Carving on the Edge Festival continues through Sunday, Sept. 14. Showcasing the genius of regional artists, the show is themed “The Wood Speaks.”
Tseshaht artist Gordon Dick said the Carving on the Edge Festival is a great event.
“It seems to be gaining strength and more recognition each year,” Dick said.
This is the second time in the event’s five-year history he has participated.
“It’s always good to be around other artists,” he said, adding that traditional First Nations carving continues to gain respect inside and out of the artistic community.
“It’s really becoming more and more recognized and sought after, and more artists are taking it up, something that can keep the culture moving and make them proud of their roots and keep the momentum. It was almost extinguished, and now we keep it moving forward,” Dick said.
Hesquiaht master carver Tim Paul is something of a guru for the festival. His vision is that it would help people understand the importance of traditional carving.
“That we’d understand what I was given to understand – that art is the most powerful part of our culture. When you get together with a neighbour and you create and produce together, there’s a feeling of accomplishment,” he said.
Creativity requires expression, he said. “If you have it, and you’re good with your hands, you should produce,” Paul said.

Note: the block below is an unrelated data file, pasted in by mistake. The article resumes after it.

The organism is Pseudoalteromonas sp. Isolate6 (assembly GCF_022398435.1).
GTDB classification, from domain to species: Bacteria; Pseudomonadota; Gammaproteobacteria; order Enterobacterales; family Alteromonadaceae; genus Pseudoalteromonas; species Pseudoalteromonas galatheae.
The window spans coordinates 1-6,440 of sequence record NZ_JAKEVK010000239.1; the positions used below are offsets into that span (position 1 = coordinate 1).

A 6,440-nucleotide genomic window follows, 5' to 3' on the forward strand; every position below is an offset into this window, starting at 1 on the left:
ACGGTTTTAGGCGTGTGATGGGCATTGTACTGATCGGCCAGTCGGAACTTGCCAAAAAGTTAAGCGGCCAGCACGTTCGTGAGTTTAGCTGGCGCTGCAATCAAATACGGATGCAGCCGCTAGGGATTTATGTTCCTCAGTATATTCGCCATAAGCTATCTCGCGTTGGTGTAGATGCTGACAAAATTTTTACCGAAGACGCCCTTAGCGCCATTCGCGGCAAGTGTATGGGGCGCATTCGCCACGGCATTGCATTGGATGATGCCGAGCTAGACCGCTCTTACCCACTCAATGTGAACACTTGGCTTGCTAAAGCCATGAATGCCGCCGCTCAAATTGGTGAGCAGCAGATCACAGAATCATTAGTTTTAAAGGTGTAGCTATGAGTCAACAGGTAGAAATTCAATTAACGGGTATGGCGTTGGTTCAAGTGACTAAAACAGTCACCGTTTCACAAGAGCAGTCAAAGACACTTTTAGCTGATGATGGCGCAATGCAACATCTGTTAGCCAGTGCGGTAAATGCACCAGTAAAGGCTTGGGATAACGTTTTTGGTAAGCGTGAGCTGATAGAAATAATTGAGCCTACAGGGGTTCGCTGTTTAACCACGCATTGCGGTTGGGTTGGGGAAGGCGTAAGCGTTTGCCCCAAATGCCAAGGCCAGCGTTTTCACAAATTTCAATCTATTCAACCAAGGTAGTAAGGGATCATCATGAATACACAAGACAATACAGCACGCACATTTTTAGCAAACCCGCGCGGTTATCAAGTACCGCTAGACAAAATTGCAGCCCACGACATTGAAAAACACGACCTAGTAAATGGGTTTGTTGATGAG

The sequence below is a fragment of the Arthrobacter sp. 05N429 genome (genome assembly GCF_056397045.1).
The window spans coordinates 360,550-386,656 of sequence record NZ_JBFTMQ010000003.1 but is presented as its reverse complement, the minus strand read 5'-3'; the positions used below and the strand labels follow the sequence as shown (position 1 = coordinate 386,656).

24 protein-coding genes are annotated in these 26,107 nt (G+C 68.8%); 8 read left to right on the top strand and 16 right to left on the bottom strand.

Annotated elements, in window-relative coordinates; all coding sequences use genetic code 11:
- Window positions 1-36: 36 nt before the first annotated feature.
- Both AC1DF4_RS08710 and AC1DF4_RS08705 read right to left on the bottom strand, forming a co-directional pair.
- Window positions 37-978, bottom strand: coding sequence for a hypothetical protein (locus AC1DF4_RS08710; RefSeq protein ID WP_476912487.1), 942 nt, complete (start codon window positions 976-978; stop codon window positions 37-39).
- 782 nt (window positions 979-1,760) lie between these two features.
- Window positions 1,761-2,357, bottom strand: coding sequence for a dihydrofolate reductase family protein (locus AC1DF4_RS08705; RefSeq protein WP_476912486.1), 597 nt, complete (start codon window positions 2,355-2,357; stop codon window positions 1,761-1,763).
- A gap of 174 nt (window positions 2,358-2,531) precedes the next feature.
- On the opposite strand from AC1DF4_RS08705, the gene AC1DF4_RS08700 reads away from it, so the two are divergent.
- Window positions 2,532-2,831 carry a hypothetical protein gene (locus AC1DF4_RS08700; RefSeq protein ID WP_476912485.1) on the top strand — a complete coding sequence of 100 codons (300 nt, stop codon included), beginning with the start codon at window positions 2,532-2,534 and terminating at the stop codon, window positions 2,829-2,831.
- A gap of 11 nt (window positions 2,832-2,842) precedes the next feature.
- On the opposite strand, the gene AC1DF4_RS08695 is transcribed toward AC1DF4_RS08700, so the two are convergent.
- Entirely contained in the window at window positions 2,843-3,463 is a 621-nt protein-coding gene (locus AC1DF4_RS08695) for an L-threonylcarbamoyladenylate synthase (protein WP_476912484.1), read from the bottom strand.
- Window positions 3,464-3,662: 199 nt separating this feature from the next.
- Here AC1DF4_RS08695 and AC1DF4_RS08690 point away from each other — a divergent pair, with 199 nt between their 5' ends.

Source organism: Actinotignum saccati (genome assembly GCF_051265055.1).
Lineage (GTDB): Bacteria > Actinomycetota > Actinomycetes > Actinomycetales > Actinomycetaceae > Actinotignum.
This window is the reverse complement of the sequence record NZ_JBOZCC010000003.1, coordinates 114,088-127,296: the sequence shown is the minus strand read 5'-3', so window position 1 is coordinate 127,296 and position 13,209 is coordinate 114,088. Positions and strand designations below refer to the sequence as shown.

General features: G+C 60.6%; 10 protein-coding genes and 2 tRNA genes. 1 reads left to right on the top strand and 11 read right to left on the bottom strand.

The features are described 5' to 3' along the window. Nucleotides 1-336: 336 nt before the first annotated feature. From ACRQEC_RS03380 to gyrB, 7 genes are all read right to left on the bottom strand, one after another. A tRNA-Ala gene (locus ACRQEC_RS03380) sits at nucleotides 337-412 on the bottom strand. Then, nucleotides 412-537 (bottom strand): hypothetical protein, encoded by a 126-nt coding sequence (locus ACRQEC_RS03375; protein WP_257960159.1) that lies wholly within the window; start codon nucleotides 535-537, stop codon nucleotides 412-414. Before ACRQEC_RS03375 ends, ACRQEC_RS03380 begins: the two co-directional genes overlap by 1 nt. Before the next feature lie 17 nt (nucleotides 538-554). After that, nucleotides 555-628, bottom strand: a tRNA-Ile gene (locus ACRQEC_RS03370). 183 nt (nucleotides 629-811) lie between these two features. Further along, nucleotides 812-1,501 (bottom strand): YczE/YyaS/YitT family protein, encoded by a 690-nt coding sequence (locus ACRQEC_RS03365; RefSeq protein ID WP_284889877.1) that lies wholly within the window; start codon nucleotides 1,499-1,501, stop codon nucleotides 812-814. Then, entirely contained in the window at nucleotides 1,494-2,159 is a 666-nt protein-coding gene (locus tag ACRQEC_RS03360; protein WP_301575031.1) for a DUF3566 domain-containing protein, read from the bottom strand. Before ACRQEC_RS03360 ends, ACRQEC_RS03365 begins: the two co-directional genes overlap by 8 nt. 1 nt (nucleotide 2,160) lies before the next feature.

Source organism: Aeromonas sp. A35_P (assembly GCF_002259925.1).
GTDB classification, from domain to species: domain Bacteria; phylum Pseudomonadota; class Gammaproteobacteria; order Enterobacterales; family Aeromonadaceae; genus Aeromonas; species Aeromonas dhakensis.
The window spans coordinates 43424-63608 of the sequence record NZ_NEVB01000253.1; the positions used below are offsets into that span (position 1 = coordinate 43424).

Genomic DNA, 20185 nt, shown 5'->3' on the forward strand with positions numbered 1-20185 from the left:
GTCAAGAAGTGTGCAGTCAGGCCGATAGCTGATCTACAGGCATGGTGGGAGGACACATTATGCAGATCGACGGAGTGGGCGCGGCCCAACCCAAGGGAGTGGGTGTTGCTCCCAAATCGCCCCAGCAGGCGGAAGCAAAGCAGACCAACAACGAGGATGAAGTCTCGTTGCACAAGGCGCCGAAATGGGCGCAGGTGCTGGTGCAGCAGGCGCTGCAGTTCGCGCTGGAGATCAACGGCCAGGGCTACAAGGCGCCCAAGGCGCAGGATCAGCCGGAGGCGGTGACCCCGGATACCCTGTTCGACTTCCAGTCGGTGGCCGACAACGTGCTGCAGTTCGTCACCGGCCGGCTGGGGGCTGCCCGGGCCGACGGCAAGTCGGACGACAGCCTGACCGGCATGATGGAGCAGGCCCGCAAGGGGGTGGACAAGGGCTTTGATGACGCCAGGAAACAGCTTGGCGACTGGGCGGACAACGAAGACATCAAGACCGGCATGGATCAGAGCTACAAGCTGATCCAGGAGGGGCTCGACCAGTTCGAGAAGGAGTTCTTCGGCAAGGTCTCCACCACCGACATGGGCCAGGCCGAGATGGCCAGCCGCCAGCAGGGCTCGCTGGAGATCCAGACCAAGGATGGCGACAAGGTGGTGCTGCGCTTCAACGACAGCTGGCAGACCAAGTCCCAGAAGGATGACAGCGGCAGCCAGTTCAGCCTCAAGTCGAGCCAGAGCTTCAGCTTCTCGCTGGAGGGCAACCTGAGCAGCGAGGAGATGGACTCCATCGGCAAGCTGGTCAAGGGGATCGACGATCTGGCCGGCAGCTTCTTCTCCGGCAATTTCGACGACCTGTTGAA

Standing by his clear cedar carved and painted
sculpture created from old-growth cedar, “Clear-cut and Dressed,” he said conservation is critical in a world where rivers and old-growth timber need to be preserved for future generations of salmon and artisans.
“You must never condemn anything to extinction … Lets save what we have and live with taking what we need,” Paul said.
The show continues through Sunday. The venues themselves are works of art, and showcase pieces by Mark Mickey, Keith Plumley, Carl Martin, Robinson Cook, Marika Swan, George Yearsley, Christen Dokk Smith and others.
Artists are working at the Carving Shed on north Chesterman beach, the legendary home of the late carver Henry Nolla, from 10 a.m.-5 p.m. daily. Henry was the principal carver of the architectural details of the Wickaninnish Inn as well as a teacher mentor to many of Tofino’s finest carvers. The Carving Shed has been a Tofino landmark for over 30 years and remains a local carving hub. The carving art show is open at the Shore Pier Building at 368 Main Street from 10 a.m.-6 p.m. daily.